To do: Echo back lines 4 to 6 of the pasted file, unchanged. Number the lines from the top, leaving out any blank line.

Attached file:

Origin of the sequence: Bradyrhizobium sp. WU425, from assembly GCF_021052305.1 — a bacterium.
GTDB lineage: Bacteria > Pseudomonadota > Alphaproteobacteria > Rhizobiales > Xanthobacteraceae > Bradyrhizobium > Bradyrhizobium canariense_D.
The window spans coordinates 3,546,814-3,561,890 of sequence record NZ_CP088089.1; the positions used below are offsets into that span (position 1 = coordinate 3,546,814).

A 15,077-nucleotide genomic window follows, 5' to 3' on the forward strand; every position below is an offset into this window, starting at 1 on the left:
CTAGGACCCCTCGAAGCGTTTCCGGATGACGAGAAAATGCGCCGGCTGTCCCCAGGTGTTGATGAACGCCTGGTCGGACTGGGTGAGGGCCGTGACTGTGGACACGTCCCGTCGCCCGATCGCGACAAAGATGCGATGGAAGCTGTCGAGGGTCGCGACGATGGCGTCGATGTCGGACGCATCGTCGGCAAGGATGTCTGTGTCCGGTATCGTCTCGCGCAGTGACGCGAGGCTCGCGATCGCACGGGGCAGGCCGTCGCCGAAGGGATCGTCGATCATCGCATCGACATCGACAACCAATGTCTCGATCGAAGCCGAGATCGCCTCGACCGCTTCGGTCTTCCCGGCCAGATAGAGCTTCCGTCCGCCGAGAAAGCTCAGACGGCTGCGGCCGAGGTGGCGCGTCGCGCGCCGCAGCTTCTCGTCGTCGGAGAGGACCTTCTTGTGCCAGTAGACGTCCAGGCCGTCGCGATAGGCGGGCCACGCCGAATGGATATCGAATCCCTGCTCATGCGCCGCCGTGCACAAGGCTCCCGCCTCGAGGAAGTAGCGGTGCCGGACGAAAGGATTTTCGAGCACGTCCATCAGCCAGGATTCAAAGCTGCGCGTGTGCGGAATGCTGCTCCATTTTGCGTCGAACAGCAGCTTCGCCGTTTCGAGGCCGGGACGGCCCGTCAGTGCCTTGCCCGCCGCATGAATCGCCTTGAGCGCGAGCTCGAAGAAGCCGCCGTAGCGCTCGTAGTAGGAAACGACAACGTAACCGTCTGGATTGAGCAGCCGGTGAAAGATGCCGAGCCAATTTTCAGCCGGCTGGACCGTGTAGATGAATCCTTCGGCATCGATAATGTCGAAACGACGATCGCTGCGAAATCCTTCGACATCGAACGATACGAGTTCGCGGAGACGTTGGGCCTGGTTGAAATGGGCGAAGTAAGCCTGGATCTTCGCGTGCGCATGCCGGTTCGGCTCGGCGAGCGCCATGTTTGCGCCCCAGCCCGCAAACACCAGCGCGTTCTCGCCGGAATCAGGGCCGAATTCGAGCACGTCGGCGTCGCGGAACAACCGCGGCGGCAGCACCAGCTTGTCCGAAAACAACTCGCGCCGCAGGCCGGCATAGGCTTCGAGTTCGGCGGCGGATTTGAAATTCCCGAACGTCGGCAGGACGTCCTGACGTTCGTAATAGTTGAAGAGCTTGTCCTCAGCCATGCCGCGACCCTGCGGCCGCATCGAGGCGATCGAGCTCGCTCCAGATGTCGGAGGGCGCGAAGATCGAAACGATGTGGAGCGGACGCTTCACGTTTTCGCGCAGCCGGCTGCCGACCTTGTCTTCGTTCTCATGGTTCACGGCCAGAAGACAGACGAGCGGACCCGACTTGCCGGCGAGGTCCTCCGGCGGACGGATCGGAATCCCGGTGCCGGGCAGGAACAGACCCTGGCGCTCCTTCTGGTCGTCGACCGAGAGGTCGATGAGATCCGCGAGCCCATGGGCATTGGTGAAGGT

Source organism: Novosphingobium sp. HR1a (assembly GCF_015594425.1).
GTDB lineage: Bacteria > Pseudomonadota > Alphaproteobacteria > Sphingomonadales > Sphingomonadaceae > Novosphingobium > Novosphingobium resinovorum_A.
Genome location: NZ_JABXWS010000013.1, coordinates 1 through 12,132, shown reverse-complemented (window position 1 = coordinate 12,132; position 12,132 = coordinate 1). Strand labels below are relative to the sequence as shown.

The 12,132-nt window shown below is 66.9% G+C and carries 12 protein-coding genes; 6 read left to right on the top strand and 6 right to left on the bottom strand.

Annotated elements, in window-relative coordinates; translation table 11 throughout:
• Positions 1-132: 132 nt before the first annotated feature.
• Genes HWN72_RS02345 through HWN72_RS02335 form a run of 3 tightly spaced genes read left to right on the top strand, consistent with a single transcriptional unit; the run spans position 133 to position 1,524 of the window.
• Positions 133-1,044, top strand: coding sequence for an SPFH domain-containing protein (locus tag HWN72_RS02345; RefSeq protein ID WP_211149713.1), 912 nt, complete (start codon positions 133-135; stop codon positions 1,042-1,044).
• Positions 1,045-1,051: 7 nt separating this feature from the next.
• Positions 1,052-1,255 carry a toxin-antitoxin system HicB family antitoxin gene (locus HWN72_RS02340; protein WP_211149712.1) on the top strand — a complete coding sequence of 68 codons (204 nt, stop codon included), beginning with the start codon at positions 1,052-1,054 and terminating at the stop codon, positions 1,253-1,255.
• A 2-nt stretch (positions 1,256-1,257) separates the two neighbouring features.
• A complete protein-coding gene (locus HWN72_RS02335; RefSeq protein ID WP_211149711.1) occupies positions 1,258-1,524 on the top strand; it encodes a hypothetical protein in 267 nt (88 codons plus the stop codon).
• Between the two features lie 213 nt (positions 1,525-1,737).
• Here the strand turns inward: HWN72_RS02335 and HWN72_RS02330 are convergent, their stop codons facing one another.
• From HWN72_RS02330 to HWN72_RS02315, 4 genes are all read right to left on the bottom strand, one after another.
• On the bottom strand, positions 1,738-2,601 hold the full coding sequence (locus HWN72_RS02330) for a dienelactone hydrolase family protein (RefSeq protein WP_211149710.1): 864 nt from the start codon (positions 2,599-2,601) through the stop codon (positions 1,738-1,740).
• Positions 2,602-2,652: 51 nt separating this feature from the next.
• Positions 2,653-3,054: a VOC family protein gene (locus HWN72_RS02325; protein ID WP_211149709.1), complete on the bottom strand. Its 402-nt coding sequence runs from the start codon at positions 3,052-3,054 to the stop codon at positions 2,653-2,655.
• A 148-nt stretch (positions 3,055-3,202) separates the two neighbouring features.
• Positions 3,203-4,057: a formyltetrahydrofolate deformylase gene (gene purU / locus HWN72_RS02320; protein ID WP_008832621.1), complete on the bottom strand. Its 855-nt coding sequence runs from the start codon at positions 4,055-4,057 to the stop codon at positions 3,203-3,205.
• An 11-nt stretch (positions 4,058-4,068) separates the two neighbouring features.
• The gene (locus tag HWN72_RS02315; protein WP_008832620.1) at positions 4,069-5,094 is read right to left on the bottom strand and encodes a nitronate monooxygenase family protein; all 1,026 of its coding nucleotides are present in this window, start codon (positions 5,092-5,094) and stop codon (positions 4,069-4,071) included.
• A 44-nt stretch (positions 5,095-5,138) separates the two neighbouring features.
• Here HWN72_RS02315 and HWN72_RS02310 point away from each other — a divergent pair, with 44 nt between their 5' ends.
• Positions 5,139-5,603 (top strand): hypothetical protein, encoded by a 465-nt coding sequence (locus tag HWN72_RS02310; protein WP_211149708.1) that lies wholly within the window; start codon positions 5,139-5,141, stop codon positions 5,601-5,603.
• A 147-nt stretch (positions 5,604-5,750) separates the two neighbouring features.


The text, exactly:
A 15,077-nucleotide genomic window follows, 5' to 3' on the forward strand; every position below is an offset into this window, starting at 1 on the left:
CTAGGACCCCTCGAAGCGTTTCCGGATGACGAGAAAATGCGCCGGCTGTCCCCAGGTGTTGATGAACGCCTGGTCGGACTGGGTGAGGGCCGTGACTGTGGACACGTCCCGTCGCCCGATCGCGACAAAGATGCGATGGAAGCTGTCGAGGGTCGCGACGATGGCGTCGATGTCGGACGCATCGTCGGCAAGGATGTCTGTGTCCGGTATCGTCTCGCGCAGTGACGCGAGGCTCGCGATCGCACGGGGCAGGCCGTCGCCGAAGGGATCGTCGATCATCGCATCGACATCGACAACCAATGTCTCGATCGAAGCCGAGATCGCCTCGACCGCTTCGGTCTTCCCGGCCAGATAGAGCTTCCGTCCGCCGAGAAAGCTCAGACGGCTGCGGCCGAGGTGGCGCGTCGCGCGCCGCAGCTTCTCGTCGTCGGAGAGGACCTTCTTGTGCCAGTAGACGTCCAGGCCGTCGCGATAGGCGGGCCACGCCGAATGGATATCGAATCCCTGCTCATGCGCCGCCGTGCACAAGGCTCCCGCCTCGAGGAAGTAGCGGTGCCGGACGAAAGGATTTTCGAGCACGTCCATCAGCCAGGATTCAAAGCTGCGCGTGTGCGGAATGCTGCTCCATTTTGCGTCGAACAGCAGCTTCGCCGTTTCGAGGCCGGGACGGCCCGTCAGTGCCTTGCCCGCCGCATGAATCGCCTTGAGCGCGAGCTCGAAGAAGCCGCCGTAGCGCTCGTAGTAGGAAACGACAACGTAACCGTCTGGATTGAGCAGCCGGTGAAAGATGCCGAGCCAATTTTCAGCCGGCTGGACCGTGTAGATGAATCCTTCGGCATCGATAATGTCGAAACGACGATCGCTGCGAAATCCTTCGACATCGAACGATACGAGTTCGCGGAGACGTTGGGCCTGGTTGAAATGGGCGAAGTAAGCCTGGATCTTCGCGTGCGCATGCCGGTTCGGCTCGGCGAGCGCCATGTTTGCGCCCCAGCCCGCAAACACCAGCGCGTTCTCGCCGGAATCAGGGCCGAATTCGAGCACGTCGGCGTCGCGGAACAACCGCGGCGGCAGCACCAGCTTGTCCGAAAACAACTCGCGCCGCAGGCCGGCATAGGCTTCGAGTTCGGCGGCGGATTTGAAATTCCCGAACGTCGGCAGGACGTCCTGACGTTCGTAATAGTTGAAGAGCTTGTCCTCAGCCATGCCGCGACCCTGCGGCCGCATCGAGGCGATCGAGCTCGCTCCAGATGTCGGAGGGCGCGAAGATCGAAACGATGTGGAGCGGACGCTTCACGTTTTCGCGCAGCCGGCTGCCGACCTTGTCTTCGTTCTCATGGTTCACGGCCAGAAGACAGACGAGCGGACCCGACTTGCCGGCGAGGTCCTCCGGCGGACGGATCGGAATCCCGGTGCCGGGCAGGAACAGACCCTGGCGCTCCTTCTGGTCGTCGACCGAGAGGTCGATGAGATCCGCGAGCCCATGGGCATTGGTGAAGGT

Source organism: Novosphingobium sp. HR1a (assembly GCF_015594425.1).